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PostPosted: Thu Apr 30, 2015 7:13 pm 
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i have heard horror stories about people on suboxone that had to get a colonoscopy
done and they were awake for the entire process, feeling everything, but unable to speak
i know i need to get one done to see where my illness is, but im terrified
is any of what im hearing true? how would the anesthesia work on someone that has
been taking subs??


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PostPosted: Fri May 01, 2015 12:56 am 
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just to add, i just read the docs use versed which is a benzo
i thought those were not safe for us to have??
sorry for so many questions. i have been doing this alone
and my previous doc wasnt very friendly to any questions that i had
thanks for any information you can pass along to me


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PostPosted: Fri May 01, 2015 5:23 pm 
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Joined: Tue Nov 24, 2009 7:36 pm
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Location: Wisconsin
I don't think you are hearing valid and accurate information. To begin with, where are you "hearing" this from? It just doesn't add up for several reasons that I will break down for you.

To begin with, the typical colonoscopy is not done under general anesthesioa. That means you are not put to sleep. Because you are not put out, you do not have a breathing tube. You continue to breathe on your own. For these reasons, if you are still conscious enough, why would you not be able to speak? That doesn't fit. There are reports of general surgery where the patient is paralyzed with a paralytic drug and sedated where the sedation wears off but they remain patalpyzed with a breathing tube in place and cannot speak for those reasons. That us vastly different.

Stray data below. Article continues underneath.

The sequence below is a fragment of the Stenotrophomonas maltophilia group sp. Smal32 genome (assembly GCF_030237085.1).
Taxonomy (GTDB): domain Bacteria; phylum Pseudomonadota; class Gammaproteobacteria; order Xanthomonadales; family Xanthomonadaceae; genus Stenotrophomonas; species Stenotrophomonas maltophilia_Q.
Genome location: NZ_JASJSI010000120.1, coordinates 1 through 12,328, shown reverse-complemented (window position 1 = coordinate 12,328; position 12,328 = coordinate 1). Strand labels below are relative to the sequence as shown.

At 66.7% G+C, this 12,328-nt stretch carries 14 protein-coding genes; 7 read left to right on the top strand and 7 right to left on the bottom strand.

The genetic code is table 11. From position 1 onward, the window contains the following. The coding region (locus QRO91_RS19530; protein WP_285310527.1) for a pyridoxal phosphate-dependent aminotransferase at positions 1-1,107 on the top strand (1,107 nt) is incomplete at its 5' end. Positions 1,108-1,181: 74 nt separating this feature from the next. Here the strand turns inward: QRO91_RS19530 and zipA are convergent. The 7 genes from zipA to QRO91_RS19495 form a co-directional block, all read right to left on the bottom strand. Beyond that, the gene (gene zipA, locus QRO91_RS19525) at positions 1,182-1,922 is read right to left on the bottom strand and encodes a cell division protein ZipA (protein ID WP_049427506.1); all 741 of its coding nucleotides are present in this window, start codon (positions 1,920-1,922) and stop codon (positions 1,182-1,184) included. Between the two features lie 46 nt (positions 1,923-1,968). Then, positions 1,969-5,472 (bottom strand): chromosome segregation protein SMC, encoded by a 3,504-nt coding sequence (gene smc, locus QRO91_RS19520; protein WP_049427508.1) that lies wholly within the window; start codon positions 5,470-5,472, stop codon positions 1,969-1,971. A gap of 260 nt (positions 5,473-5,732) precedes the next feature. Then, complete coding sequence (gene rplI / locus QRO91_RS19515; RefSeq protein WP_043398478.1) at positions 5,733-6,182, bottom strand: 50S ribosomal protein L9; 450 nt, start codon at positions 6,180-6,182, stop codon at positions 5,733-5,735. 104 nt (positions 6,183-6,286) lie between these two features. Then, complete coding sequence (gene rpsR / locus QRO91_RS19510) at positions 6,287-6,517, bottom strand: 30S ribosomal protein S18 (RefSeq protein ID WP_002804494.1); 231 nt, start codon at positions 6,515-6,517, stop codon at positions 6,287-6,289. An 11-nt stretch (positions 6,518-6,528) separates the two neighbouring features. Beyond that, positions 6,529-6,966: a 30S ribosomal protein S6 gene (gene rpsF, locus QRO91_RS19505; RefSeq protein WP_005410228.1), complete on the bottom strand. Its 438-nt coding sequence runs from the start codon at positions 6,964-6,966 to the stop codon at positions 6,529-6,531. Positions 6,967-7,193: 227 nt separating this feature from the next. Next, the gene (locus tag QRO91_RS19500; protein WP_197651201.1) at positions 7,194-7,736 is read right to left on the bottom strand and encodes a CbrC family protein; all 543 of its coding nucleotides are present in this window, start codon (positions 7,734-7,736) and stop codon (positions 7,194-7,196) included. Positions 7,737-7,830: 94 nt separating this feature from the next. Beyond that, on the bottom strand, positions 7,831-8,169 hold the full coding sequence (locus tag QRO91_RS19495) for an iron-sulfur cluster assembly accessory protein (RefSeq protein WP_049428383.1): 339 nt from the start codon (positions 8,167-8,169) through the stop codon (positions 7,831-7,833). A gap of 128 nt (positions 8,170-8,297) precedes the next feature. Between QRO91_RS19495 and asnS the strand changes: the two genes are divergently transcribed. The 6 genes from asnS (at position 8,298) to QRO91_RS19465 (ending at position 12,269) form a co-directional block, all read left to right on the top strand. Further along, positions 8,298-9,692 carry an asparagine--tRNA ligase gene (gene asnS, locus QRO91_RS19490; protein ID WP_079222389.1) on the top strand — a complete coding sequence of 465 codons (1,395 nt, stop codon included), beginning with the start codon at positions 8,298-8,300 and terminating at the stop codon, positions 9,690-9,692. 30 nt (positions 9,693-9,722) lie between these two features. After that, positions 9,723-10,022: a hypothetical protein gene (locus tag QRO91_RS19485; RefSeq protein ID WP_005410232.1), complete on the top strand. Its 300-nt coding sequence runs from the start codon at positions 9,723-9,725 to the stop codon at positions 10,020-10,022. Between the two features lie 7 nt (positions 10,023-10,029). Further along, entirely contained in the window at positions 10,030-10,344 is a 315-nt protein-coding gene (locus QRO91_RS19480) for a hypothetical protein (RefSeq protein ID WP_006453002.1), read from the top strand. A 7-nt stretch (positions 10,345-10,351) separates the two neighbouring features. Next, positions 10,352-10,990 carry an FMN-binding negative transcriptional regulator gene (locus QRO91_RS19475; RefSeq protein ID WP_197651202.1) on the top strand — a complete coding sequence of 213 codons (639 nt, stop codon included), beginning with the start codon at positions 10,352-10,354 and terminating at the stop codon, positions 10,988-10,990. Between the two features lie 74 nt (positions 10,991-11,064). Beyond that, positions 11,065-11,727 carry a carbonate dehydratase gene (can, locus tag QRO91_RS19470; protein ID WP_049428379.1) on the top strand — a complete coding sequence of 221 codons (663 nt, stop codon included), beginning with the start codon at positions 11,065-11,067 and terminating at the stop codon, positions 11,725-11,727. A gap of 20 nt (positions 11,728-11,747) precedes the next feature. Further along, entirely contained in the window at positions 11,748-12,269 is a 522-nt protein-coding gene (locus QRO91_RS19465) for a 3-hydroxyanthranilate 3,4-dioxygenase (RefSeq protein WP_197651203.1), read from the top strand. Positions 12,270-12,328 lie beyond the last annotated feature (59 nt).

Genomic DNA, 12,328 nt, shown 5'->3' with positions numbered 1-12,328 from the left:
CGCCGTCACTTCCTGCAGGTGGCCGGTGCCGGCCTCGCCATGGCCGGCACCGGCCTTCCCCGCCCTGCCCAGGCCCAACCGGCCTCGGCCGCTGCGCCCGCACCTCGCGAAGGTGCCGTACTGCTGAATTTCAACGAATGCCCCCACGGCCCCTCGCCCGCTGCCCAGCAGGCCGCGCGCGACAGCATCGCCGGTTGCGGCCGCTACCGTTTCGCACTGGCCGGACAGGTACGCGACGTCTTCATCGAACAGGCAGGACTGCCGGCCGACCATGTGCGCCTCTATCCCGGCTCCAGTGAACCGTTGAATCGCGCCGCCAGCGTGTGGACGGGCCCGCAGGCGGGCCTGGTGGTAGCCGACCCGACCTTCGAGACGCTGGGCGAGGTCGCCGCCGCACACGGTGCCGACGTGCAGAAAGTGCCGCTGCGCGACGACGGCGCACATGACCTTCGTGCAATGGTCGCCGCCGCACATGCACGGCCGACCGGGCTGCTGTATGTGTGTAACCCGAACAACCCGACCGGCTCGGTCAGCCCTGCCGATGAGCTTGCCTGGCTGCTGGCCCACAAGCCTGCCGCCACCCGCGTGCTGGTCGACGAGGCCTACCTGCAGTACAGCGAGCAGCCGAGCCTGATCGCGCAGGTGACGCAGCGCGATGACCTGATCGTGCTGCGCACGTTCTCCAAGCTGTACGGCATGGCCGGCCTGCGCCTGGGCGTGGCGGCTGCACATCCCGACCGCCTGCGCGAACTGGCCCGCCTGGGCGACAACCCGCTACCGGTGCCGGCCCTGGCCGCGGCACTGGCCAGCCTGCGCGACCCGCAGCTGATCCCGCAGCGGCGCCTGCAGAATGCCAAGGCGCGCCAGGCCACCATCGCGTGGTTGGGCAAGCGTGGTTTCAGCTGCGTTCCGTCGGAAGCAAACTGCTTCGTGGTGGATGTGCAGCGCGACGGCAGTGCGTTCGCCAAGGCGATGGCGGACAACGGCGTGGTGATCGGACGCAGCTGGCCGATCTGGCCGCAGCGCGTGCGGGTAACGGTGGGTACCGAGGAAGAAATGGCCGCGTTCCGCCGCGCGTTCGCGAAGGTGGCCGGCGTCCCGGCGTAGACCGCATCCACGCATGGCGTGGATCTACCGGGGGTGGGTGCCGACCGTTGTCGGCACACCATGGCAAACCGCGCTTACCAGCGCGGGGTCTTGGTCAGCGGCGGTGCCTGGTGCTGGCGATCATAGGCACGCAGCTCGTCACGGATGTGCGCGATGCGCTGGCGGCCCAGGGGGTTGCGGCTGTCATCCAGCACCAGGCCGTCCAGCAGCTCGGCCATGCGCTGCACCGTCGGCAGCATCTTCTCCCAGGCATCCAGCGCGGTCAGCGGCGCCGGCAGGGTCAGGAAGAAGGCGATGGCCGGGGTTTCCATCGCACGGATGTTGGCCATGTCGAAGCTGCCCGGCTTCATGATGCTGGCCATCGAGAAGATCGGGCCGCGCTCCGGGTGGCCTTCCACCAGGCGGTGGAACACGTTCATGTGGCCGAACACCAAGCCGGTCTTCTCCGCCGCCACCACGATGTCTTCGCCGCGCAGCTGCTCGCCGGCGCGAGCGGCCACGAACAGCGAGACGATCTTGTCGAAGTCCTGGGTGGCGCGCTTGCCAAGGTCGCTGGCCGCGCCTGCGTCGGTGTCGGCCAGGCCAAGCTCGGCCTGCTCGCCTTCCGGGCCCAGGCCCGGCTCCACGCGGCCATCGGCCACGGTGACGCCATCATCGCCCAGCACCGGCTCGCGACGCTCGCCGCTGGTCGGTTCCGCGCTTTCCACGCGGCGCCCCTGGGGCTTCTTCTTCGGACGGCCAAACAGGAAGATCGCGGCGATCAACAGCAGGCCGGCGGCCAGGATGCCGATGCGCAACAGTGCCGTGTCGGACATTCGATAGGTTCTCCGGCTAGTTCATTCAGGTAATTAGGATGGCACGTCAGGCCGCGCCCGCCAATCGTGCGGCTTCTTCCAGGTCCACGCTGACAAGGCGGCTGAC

Second, standard consious sedation protocol starts with a couple mg of versed and 50 micrograms of fentanyl. The versed does most of the work here. The fentanyl is a rather low dose and just helps things along. Most of all, perhaps best of all, versed given corecctly will prevent you from remembering you even had the proceedure.

Bup will block the fentanyl but not the versed. Depending on how much Bup you are on they need to increase the dose of fentanyl. You need to talk with them about this and mak sure they know you are on Bup plus know what that means.

Finally, benzos, self administered by patients on there own is often not a good idea. However, when given to you by medical professionals who have the ability to secure your airway if needed is not the same thing. In fact, a benzo interacting with Bup is less dangerous than that same benzo interacting with fentanyl in an opiate niave patient.

Hope that helps.


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Fond Du Lac Psychiatry
Dr. Jeffrey Junig, M.D., Ph.D.

  • Board Certified Psychiatrist
  • Asst Clinical Professor, Medical College of Wisconsin

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